Ross Ahlfeld argues that our Christian duty should be less talk and more action.
When was the last time you heard someone say ‘I dunno’?’ Everyone has an opinion on everything these days. Sometimes it
feels as if we’ve become a country of ‘Know It Alls’ happy to share all our thoughts on every topics, even though nobody asked!
Worse, we are increasingly expected to pick a side on any given polarising topic, with no room for nuance or doubt, and then subsequently have our entire identities by whatever we said in a single social media post.
Questions such as Leave or Remain, Unionist or Nationalist, Trans or Terf, Pro- Lockdown or Anti-Vaccine.
One example of this that truly shocked me recently was the recent spate of abuse being direct towards RNLI volunteers rescuing refugees from drowning in the English Channel. Last month Nigel Farage even went as far as describing the work of the life boat charity as providing a migrant taxi ser- vice. Rightly RNLI hit back, pointing to its moral and legal duty to rescue people at risk of dying.
The most troubling aspect of all this is the way in which an entirely non political charity like the RNLI has become dragged into the cultural war.
Listen, I am pro-immigrant and pro refugee. I think we can and should let many more people in. If anti-immigration activists might target me fair enough! Come at me but the RNLI are simply responding to an immediate need by saving lives, just as they always have.
Sadly, the RNLI have fallen victim to the prevailing ‘with us or against us’ aforementioned attitude. As Christians we need to avoid this, find new ways of engaging.
That’s not to say that we should become passive outsiders, we have a duty to hold opinions on a whole range social questions but that doesn’t mean to say we must become experts with all the answers. Rather, it means that sometimes we simply just get on with the daily business of serving others without stopping to worry too much about the wider political implications.
Too often, we think that we have to become experts with a PhD in the Philosophy of Religion and Ethics before we can decide to get involved but as Stanley Hauerwas says, “Learning to be a Christian has meant learning to live without answers. Indeed, to learn to live in this way is what makes being a Christian so wonderful. Faith is but a name for learning how to go on without knowing the answers.”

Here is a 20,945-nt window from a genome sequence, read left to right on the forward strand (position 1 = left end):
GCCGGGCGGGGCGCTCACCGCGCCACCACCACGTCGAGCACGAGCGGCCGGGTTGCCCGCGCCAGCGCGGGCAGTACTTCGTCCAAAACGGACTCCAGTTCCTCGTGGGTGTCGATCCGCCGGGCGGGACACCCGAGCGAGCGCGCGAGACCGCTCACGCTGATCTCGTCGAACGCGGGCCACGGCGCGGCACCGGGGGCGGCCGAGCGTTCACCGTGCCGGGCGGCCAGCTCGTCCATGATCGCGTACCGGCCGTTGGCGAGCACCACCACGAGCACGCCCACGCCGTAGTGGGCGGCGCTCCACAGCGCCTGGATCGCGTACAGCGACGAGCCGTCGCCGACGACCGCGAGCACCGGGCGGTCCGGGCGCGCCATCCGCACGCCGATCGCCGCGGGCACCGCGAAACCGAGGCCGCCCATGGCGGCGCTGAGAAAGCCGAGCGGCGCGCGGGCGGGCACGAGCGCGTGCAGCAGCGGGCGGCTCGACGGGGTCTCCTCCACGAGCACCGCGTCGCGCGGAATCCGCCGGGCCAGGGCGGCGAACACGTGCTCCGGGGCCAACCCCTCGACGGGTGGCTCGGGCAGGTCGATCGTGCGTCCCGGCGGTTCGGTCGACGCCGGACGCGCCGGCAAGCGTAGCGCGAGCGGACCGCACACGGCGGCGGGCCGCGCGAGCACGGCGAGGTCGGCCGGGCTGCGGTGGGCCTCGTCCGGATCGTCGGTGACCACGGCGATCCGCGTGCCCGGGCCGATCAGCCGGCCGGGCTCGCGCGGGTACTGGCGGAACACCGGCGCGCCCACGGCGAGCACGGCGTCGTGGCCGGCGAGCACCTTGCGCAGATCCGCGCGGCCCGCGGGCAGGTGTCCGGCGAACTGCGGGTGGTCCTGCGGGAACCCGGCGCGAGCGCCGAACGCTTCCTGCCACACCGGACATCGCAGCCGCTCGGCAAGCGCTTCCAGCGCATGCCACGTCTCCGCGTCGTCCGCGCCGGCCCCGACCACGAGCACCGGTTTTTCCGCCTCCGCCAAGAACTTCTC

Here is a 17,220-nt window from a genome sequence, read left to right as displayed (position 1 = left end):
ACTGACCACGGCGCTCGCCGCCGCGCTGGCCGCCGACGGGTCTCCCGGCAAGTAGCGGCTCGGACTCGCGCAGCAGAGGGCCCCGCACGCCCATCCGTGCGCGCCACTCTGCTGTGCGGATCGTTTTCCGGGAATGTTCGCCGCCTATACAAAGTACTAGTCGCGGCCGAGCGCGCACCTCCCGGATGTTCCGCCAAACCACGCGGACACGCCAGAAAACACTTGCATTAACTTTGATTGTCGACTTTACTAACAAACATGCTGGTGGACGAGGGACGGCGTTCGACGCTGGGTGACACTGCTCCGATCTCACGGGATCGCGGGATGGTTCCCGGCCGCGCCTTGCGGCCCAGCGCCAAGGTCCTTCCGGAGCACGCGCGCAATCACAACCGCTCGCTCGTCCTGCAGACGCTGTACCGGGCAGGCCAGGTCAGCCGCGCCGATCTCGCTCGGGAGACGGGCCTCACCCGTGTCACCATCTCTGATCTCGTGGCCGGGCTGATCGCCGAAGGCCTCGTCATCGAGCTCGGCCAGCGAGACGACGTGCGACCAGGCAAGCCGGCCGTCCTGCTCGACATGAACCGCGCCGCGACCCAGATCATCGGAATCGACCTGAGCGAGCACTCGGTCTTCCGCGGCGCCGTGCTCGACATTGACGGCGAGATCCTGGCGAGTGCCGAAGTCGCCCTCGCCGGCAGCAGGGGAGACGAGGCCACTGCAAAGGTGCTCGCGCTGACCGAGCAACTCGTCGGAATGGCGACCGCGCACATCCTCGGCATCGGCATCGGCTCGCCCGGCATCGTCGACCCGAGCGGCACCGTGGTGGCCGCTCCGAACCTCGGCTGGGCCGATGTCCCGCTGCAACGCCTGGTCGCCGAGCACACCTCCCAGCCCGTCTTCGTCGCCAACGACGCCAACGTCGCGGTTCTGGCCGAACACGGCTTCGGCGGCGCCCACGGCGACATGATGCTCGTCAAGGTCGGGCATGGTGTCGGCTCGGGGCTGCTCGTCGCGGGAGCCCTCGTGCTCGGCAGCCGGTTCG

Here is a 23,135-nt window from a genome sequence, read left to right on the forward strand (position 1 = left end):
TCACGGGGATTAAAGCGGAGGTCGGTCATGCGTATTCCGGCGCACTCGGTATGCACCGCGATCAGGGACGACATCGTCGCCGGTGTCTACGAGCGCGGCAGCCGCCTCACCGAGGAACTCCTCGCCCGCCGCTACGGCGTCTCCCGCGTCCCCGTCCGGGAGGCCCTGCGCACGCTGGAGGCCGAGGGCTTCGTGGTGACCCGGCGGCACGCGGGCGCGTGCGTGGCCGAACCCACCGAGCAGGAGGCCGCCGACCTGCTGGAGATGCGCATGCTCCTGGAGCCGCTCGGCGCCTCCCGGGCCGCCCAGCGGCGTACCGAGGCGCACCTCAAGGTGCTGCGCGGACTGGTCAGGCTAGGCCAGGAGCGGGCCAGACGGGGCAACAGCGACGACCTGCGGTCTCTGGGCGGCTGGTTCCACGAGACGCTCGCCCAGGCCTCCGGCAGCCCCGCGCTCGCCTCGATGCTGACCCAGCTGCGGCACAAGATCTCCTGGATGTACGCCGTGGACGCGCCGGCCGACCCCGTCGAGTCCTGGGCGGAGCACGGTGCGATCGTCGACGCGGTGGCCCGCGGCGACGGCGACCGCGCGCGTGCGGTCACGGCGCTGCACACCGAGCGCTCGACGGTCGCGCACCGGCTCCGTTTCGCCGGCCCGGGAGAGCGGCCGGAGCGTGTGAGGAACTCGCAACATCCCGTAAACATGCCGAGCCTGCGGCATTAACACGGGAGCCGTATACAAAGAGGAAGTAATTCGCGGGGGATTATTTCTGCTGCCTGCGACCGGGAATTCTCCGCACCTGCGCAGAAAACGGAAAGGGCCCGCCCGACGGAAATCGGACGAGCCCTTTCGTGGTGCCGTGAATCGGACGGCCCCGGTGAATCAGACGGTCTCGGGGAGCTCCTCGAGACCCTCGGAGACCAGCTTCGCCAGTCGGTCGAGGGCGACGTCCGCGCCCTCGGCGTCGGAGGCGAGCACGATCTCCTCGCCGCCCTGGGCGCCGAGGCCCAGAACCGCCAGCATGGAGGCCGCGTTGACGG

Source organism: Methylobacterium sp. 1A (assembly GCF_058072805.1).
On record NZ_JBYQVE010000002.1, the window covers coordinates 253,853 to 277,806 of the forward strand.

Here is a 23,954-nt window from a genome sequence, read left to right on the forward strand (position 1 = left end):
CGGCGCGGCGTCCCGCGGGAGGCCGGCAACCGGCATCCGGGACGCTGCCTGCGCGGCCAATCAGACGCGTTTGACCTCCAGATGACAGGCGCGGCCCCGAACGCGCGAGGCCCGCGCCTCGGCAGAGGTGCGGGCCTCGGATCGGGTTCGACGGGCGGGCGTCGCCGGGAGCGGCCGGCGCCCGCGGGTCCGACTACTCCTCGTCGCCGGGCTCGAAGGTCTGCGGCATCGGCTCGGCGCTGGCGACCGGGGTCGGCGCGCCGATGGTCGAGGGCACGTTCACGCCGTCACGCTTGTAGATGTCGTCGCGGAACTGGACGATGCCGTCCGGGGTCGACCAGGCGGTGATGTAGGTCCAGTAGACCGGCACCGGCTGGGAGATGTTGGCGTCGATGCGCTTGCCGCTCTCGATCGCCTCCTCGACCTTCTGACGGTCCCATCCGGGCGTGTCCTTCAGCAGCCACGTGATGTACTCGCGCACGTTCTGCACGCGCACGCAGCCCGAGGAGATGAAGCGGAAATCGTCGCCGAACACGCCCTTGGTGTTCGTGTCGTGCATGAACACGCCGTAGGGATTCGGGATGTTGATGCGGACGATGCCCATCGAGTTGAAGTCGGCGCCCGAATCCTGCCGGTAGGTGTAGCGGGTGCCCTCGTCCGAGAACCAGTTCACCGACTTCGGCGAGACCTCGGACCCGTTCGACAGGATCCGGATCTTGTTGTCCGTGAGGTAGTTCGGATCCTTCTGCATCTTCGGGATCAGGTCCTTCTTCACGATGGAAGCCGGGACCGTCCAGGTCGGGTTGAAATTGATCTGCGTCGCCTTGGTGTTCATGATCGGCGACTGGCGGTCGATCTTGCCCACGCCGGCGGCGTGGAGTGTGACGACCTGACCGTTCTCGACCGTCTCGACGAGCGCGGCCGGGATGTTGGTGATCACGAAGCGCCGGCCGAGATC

Similarity, one of the first things I always tell young volunteers keen to help out at food insecurity and poverty alleviation projects is to empathise with everyone and judge nobody because it’s not our business to ask questions.
I also encourage them to get used to encountering both friendly and unfriendly people as to avoid any disillusionment later on because the homeless are all individuals, much like people lucky enough to live in houses. To pretend otherwise is to dehumanise and patronise people who are just like us, but who happen to be facing hardship.
Neither are we required to see passports or ask how the individual presenting in front of us got here or where they came from before we feed and clothe them.
As Dorothy Day teaches us, “The Gospel takes away our right forever to discriminate between the deserving and the undeserving poor.” This has always been the Catholic Worker way; the late Mark Zwick of Houston Catholic Worker founded Casa Juan Diego House of Hospitality in 1980, to serve immigrants and refugees from South and Central America.
Today Glasgow Catholic Worker very much models itself on Houston Catholic Worker by following Mark’s advice to avoid bureaucratic systems and business techniques and to remain organic and uncomplicated.
Mark Zwick once said that he didn’t worry too much about breaking the law because he was too preoccupied with keeping to the Gospel law which commands us to love our neighbour.
So let’s not worry too much about questions which are above our pay grade as Christians, questions which have long since been resolved by the lesson of the Good Samaritan. Our job is to protect and care for the vulnerable and to uphold the dignity of all.
Ross Ahlfeld is a community worker, activist and writer who lives in Greenock.